This is an exciting partnership for IMV with one of the key players in pharmaceuticals, Merck, whose checkpoint inhibitor is becoming the go-to option in the sector over Bristol-Meyers Squibb’s Opdivo. The triple combination study presents Ors and company an opportunity to do what has never been done before, while also greatly improving the treatment landscape for patients.

“We are very pleased to have this triple combination clinical trial underway for these patients. These types of advanced lymphomas remain difficult-to-treat, and have not benefitted from recent advances in breakthrough monotherapies in the same way other forms of the disease have,” Ors said in the announcement. “We designed DPX-Survivac in large part to boost the rates of other novel immuno-modulating agents, and continue to see clinical data that supports this goal in other cancer types.”

Without a doubt, IMV’s technology is in high demand with three other ongoing clinical trials: another with Merck for ovarian Cancer, one with Incyte (INCY) for ovarian cancer, and a third with the Dana Farber Cancer Institute on HPV-related cancer. Another key point to note, DPX-Survivac has received fast-track designation by the FDA for ovarian cancer.

In December, the Phase 1b trial in collaboration with Incyte — a triple combination therapy with DPX-Survivac, Incyte’s IDO1 enzyme inhibitor, epacadostat, and low-dose oral cyclophosphamide — saw positive top-line data where the 10 evaluable patients in the dosing cohort showed a disease control rate of 70%, including partial responses in 30% plus a well-tolerated safety profile.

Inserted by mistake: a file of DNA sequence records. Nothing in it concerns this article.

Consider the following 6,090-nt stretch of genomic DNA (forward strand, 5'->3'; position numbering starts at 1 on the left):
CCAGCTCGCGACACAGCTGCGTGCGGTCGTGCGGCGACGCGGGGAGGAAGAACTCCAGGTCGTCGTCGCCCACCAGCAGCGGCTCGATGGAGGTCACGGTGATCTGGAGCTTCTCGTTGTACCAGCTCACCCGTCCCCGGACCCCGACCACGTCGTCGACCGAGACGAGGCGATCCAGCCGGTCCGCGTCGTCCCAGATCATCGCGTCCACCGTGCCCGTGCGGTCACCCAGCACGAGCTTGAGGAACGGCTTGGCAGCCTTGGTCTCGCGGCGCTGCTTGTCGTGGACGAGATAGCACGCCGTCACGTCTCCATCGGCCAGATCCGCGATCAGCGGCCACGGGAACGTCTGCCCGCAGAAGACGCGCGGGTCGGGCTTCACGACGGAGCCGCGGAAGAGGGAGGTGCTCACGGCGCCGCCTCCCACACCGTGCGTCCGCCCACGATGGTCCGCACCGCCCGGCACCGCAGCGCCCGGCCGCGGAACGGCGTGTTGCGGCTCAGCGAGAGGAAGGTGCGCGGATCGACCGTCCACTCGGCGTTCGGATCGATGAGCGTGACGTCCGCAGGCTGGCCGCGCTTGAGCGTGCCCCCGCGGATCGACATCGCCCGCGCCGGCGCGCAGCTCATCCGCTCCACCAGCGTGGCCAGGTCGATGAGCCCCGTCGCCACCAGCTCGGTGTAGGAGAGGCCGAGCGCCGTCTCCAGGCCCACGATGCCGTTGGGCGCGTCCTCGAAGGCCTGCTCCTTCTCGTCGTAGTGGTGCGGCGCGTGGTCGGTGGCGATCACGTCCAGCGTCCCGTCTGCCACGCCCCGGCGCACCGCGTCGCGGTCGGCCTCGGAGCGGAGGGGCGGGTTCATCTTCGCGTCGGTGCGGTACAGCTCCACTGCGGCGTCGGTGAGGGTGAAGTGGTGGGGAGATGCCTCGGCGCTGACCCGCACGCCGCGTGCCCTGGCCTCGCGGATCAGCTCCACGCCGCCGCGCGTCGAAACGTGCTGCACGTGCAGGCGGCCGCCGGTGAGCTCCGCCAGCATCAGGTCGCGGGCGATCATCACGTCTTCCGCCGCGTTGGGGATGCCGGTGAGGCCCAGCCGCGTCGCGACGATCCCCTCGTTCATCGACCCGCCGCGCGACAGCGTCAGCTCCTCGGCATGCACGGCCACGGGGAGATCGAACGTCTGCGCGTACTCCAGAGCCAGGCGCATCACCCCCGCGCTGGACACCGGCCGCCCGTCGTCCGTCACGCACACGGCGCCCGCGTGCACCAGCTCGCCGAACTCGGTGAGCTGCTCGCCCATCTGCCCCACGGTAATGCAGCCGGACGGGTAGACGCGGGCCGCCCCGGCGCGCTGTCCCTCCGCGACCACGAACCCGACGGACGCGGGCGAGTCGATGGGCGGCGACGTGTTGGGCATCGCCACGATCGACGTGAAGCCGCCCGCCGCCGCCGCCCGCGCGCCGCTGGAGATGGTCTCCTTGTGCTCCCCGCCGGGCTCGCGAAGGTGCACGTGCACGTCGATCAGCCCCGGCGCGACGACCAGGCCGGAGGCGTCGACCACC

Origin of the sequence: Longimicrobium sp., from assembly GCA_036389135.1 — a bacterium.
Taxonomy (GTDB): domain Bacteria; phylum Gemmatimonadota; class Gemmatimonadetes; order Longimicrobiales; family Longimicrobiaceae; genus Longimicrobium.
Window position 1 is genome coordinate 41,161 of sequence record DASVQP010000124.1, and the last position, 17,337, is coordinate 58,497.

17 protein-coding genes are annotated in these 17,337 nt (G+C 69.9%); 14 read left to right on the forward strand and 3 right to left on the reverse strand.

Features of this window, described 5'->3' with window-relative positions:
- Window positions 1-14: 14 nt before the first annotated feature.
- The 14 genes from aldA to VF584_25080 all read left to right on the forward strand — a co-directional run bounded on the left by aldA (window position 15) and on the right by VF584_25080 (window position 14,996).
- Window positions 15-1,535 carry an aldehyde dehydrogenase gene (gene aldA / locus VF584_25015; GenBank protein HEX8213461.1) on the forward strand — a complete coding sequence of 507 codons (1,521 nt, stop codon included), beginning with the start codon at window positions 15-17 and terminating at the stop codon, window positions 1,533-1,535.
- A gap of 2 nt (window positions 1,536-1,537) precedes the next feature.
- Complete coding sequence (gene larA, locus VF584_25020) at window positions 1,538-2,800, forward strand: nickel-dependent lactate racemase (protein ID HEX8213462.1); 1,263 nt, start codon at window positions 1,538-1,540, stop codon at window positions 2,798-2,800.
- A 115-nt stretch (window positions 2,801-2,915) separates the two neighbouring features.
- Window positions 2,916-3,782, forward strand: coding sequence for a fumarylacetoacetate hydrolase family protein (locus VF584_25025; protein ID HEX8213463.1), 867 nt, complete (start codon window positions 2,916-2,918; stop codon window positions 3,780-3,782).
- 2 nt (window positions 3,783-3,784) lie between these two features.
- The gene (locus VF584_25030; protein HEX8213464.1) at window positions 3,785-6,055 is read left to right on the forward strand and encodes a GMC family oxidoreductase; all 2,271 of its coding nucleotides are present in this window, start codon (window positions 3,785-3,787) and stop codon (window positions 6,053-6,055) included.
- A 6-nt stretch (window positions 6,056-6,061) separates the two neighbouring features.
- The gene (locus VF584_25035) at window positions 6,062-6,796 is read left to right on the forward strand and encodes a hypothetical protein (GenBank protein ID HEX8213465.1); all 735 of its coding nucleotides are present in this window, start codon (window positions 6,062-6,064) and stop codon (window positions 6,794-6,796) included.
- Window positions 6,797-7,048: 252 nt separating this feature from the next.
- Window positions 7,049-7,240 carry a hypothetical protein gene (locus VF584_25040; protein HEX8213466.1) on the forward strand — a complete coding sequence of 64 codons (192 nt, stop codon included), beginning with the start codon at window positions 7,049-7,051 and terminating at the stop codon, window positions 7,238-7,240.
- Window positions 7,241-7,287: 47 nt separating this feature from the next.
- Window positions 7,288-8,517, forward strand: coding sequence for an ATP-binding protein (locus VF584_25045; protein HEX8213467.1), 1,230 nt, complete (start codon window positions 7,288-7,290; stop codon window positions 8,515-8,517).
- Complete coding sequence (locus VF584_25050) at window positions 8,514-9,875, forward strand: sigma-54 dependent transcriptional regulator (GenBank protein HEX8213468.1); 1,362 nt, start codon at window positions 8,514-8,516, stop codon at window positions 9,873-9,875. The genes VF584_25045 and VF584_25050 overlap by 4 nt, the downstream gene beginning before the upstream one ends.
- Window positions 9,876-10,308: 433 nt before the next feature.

The results were very promising, and IMV is eagerly awaiting results from the second dosing cohort who received the therapeutic 300mg dose of epacadostat (the first dosing cohort only received 100mg and still showed extremely positive results). Data is expected to be available from this cohort this year and could be ready in time for the ASCO Annual Meeting in June, which is the seminal oncology conference around the globe. The results could shape up to be a serious inflection point for Ors and his team.

A Revolutionary Platform with Implications Well Beyond Cancer

To that end, the potential and promise of IMV’s synergistic and versatile platform has continued to be validated by data at every juncture. As a further illustration, a study in the peer-reviewed publication, The Journal of Biomedical Science, confirmed that the company’s delivery method outperformed other tested technologies demonstrating better tumor control and sustained immune response. Studies like this highlight the novel architecture of IMV’s non-aqueous platform that is safe for patients, while simultaneously providing a sustained, potent delivery of antigens. These qualities make the company’s technology an important alternative to CAR T-cell therapy, a widely-hyped in vitro cancer treatment.

“Those technologies have been very successful but in a very limited number of indications so far,” Ors told Equities. “They also have a lot of limitations in terms of broad applicability and costs for patients. So, our technology is starting to emerge as a serious alternative to this because it is done by in vivo, which provides a lot of advantages that an in vitro process does not have, such as the broad applicability, costs efficiencies, and safety of our technology.”